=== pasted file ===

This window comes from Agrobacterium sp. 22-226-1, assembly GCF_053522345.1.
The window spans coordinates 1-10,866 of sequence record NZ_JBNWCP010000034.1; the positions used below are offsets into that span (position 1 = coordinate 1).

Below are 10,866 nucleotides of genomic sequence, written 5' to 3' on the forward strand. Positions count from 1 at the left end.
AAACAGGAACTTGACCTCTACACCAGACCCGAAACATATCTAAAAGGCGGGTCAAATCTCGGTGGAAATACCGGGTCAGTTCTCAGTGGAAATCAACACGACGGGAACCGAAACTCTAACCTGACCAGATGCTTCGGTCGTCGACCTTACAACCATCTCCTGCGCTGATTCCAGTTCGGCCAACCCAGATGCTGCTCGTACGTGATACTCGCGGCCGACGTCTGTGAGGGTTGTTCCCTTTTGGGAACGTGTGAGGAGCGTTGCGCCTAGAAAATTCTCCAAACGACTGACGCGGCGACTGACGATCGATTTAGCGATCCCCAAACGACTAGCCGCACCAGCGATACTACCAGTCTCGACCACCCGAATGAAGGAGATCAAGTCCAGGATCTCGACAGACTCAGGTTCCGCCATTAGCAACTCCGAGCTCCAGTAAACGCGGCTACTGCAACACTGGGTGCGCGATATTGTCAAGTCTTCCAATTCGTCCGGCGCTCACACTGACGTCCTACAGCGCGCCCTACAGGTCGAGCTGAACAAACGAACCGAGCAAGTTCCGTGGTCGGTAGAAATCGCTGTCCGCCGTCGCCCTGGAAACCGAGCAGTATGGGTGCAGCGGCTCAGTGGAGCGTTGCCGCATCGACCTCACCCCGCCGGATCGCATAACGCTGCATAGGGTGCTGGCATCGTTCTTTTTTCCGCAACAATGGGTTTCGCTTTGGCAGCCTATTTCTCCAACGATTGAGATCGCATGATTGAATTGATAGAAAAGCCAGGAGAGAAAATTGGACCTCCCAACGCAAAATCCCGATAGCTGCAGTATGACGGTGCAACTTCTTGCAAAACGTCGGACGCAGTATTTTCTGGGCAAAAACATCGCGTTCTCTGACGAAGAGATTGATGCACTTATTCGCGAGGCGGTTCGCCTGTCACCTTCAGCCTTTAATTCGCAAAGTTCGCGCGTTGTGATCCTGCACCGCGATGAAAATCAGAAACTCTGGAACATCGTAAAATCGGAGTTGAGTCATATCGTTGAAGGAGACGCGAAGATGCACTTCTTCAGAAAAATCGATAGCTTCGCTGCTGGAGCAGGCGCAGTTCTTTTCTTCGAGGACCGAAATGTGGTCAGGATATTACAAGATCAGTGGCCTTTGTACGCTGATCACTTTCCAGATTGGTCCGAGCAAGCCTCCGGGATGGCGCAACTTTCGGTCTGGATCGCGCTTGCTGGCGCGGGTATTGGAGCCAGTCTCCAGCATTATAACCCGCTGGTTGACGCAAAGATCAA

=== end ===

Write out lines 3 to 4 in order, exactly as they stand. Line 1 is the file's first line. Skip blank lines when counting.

Below are 10,866 nucleotides of genomic sequence, written 5' to 3' on the forward strand. Positions count from 1 at the left end.
AAACAGGAACTTGACCTCTACACCAGACCCGAAACATATCTAAAAGGCGGGTCAAATCTCGGTGGAAATACCGGGTCAGTTCTCAGTGGAAATCAACACGACGGGAACCGAAACTCTAACCTGACCAGATGCTTCGGTCGTCGACCTTACAACCATCTCCTGCGCTGATTCCAGTTCGGCCAACCCAGATGCTGCTCGTACGTGATACTCGCGGCCGACGTCTGTGAGGGTTGTTCCCTTTTGGGAACGTGTGAGGAGCGTTGCGCCTAGAAAATTCTCCAAACGACTGACGCGGCGACTGACGATCGATTTAGCGATCCCCAAACGACTAGCCGCACCAGCGATACTACCAGTCTCGACCACCCGAATGAAGGAGATCAAGTCCAGGATCTCGACAGACTCAGGTTCCGCCATTAGCAACTCCGAGCTCCAGTAAACGCGGCTACTGCAACACTGGGTGCGCGATATTGTCAAGTCTTCCAATTCGTCCGGCGCTCACACTGACGTCCTACAGCGCGCCCTACAGGTCGAGCTGAACAAACGAACCGAGCAAGTTCCGTGGTCGGTAGAAATCGCTGTCCGCCGTCGCCCTGGAAACCGAGCAGTATGGGTGCAGCGGCTCAGTGGAGCGTTGCCGCATCGACCTCACCCCGCCGGATCGCATAACGCTGCATAGGGTGCTGGCATCGTTCTTTTTTCCGCAACAATGGGTTTCGCTTTGGCAGCCTATTTCTCCAACGATTGAGATCGCATGATTGAATTGATAGAAAAGCCAGGAGAGAAAATTGGACCTCCCAACGCAAAATCCCGATAGCTGCAGTATGACGGTGCAACTTCTTGCAAAACGTCGGACGCAGTATTTTCTGGGCAAAAACATCGCGTTCTCTGACGAAGAGATTGATGCACTTATTCGCGAGGCGGTTCGCCTGTCACCTTCAGCCTTTAATTCGCAAAGTTCGCGCGTTGTGATCCTGCACCGCGATGAAAATCAGAAACTCTGGAACATCGTAAAATCGGAGTTGAGTCATATCGTTGAAGGAGACGCGAAGATGCACTTCTTCAGAAAAATCGATAGCTTCGCTGCTGGAGCAGGCGCAGTTCTTTTCTTCGAGGACCGAAATGTGGTCAGGATATTACAAGATCAGTGGCCTTTGTACGCTGATCACTTTCCAGATTGGTCCGAGCAAGCCTCCGGGATGGCGCAACTTTCGGTCTGGATCGCGCTTGCTGGCGCGGGTATTGGAGCCAGTCTCCAGCATTATAACCCGCTGGTTGACGCAAAGATCAA